The relevant question is why Romney was listed as CEO and sole owner and chairman for three years after he says he stopped having anything to do with Bain. I don't believe he was SuperMan, running the Olympics and a political campaign while involved in Bain's day-to-day operations. But either you own the company or you don't. And saying one thing to the SEC and another thing to us needs to be reconciled. Even if the shift was abrupt with Romney's departure for the Olympics, it's stunning to see it took Bain three years to correct the record. Legally, Romney is responsible for everything that happened while he was sole owner of the company. Which is what he told the SEC.

Meanwhile, on the the issue that caused all this digging, David Corn has more; "[a]ccording to government documents reviewed by Mother Jones, Romney, when he was in charge of Bain, invested heavily in a Chinese manufacturing company that depended on US outsourcing for its profits—and that explicitly stated that such outsourcing was crucial to its success." MoJo attaches the SEC filing, and the press release. So even if Romney didn't personally orchestrate the later outsourcing done during his legal tenure as CEO, etc, it was very much in his style, and on his watch. Which means, as far as I'm concerned, point goes to Obama.

Tuesday, July 10, 2012

On Peter O'Toole's Retirement

What's this? Peter O'Toole is retiring?:
Dear All,
It is time for me to chuck in the sponge. To retire from films and stage. The heart for it has gone out of me: it won’t come back.
My professional acting life, stage and screen, has brought me public support, emotional fulfillment and material comfort. It has brought me together with fine people, good companions with whom I’ve shared the inevitable lot of all actors: flops and hits.
However, it’s my belief that one should decide for oneself when it is time to end one’s stay.
So I bid the profession a dry-eyed and profoundly grateful farewell.
Peter O’Toole
As the man says, everyone must decide for himself when to end one's stay, and I'll only add that Peter O'Toole's acting has been a big part of my cultural life--from his two very different portrayals of that most protean of monarchs, Henry II, to his chilling performance as the 13th Earl of Gurney in The Ruling Class to Pygmalion.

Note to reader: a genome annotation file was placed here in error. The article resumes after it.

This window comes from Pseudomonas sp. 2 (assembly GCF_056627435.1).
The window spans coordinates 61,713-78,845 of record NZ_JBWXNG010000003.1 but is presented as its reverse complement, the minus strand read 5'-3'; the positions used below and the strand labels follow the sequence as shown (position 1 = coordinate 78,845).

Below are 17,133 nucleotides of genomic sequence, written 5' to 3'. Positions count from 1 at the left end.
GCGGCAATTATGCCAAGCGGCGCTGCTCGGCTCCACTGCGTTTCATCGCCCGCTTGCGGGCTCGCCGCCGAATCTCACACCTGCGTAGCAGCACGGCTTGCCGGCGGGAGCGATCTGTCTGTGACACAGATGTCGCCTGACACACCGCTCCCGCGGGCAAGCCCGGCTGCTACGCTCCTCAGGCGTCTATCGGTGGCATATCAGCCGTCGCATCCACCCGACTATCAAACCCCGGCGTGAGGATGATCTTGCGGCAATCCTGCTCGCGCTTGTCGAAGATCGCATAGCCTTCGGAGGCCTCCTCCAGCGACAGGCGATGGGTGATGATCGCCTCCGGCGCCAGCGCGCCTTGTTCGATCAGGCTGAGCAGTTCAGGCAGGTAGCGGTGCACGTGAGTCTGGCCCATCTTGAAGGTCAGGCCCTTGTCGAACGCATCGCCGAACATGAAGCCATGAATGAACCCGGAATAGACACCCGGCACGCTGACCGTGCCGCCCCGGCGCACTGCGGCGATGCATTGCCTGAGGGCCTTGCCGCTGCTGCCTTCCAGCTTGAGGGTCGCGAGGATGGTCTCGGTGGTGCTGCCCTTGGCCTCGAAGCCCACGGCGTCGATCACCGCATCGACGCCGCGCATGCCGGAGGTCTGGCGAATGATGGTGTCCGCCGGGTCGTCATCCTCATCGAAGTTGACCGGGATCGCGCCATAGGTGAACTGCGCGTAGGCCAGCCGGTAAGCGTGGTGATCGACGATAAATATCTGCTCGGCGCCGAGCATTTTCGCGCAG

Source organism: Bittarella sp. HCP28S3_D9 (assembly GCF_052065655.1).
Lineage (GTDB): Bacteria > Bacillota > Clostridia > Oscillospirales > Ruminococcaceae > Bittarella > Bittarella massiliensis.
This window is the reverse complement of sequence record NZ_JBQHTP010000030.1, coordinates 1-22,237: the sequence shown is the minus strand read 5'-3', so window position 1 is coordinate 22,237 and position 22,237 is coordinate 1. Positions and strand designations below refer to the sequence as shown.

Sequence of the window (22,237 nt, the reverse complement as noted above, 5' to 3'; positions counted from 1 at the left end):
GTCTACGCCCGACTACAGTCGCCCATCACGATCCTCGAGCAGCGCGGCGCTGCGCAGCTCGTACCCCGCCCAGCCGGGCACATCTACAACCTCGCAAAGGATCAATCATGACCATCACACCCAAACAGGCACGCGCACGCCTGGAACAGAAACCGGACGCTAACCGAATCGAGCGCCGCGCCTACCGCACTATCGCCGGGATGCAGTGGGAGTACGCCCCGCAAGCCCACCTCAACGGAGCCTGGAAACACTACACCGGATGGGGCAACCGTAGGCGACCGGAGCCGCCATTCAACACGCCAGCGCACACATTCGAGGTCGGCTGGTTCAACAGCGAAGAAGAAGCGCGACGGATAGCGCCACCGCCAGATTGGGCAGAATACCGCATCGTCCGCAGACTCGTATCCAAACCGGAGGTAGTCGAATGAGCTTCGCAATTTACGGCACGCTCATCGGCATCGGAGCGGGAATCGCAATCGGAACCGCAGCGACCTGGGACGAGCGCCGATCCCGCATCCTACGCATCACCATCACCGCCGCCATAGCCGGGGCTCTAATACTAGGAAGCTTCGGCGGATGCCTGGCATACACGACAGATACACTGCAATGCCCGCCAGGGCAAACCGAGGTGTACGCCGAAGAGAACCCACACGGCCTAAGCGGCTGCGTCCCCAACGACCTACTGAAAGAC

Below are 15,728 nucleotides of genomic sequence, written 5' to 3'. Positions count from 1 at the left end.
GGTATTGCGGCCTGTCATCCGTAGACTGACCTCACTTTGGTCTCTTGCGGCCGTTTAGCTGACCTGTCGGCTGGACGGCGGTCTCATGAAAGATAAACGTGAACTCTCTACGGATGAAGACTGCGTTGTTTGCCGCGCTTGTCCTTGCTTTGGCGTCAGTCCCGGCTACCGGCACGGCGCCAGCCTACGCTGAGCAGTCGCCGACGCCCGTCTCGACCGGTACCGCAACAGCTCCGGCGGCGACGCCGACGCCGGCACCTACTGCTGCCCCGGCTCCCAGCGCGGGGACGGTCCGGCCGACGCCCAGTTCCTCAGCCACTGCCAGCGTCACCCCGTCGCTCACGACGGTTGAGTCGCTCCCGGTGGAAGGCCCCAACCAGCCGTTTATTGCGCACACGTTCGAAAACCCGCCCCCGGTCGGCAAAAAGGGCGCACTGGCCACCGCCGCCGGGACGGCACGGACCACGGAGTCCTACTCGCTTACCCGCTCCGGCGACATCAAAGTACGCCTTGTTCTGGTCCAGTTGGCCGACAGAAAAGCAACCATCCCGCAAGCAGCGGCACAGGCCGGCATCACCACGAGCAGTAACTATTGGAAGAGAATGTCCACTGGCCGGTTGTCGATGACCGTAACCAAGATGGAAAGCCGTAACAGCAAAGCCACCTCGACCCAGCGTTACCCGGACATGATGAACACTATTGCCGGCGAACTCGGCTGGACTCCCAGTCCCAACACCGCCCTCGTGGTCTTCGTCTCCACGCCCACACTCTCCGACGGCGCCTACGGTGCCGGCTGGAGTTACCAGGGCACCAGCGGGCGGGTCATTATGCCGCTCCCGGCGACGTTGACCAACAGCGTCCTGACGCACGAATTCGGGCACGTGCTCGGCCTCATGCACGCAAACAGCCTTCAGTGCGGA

What? You didn't know that Peter O'Toole played Henry Higgins? Well he did. On Broadway. And I saw him, in my college graduation year of 1987, along with two of my best friends, two fellow theater junkies who had acted with me in several shows in college, as well as our dates, on the night of the class formal. We'll call them Porthos and D'Artagnan, and I ask their pardon if they ever read this, reminding them that I loved them as brothers, and still do, but we definitely had an Athos, and although I was a damn poor Aramis, I did have the scholarly yearnings.

We blew that off in favor of catching Peter O'Toole, Amanda Plummer, Lionel Jeffries and Sir John Mills, after drinks at Trader Vic's, dinner at Cafe des Artistes (now long gone alas), and a carriage ride in Central Park. (Of course, we ended the evening with what Porthos earnestly promised was the best corned beef hash in New York at Cosmos Diner, but that's a different part of the story. And the hash was pretty damn good.)

But Pygmalion. For the end of college celebration, we saw a show much better than the review above linked suggests. Sir John Mills brought a level of thuggishness to Alfred P. Doolittle normally omitted, but supported by the text--think of Alfie's threats of physical punishment of Eliza, and her fear of him--and Amanda Plummer credibly dreaded him. And when, in his first big scene at Wimpole Street, Doolittle threatens Eliza, in this production bulky John Mills (none o' that "Sir John" gammon, hear, d'ye see) raised his hand to belt her, only for O'Toole, like an angry bantam, got between them, and you would swear they were going to strike each other.